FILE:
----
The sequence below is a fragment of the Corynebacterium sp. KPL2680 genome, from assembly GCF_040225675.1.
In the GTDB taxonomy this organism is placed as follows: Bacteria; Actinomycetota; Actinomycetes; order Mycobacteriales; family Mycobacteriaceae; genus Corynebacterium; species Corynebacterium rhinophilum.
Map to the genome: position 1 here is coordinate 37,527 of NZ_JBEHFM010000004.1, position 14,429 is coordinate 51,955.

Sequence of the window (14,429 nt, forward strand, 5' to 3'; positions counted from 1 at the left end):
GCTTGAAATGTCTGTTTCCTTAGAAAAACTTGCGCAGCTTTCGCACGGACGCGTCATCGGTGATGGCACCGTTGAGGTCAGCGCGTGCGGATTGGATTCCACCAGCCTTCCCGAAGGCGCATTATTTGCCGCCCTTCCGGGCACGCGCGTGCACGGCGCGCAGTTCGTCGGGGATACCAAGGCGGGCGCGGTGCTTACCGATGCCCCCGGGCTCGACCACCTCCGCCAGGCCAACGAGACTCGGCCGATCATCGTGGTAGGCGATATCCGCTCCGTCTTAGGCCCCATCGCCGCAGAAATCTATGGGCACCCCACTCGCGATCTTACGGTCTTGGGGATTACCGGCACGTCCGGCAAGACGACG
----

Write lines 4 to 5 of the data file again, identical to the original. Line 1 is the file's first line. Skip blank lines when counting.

Sequence of the window (14,429 nt, forward strand, 5' to 3'; positions counted from 1 at the left end):
GCTTGAAATGTCTGTTTCCTTAGAAAAACTTGCGCAGCTTTCGCACGGACGCGTCATCGGTGATGGCACCGTTGAGGTCAGCGCGTGCGGATTGGATTCCACCAGCCTTCCCGAAGGCGCATTATTTGCCGCCCTTCCGGGCACGCGCGTGCACGGCGCGCAGTTCGTCGGGGATACCAAGGCGGGCGCGGTGCTTACCGATGCCCCCGGGCTCGACCACCTCCGCCAGGCCAACGAGACTCGGCCGATCATCGTGGTAGGCGATATCCGCTCCGTCTTAGGCCCCATCGCCGCAGAAATCTATGGGCACCCCACTCGCGATCTTACGGTCTTGGGGATTACCGGCACGTCCGGCAAGACGACG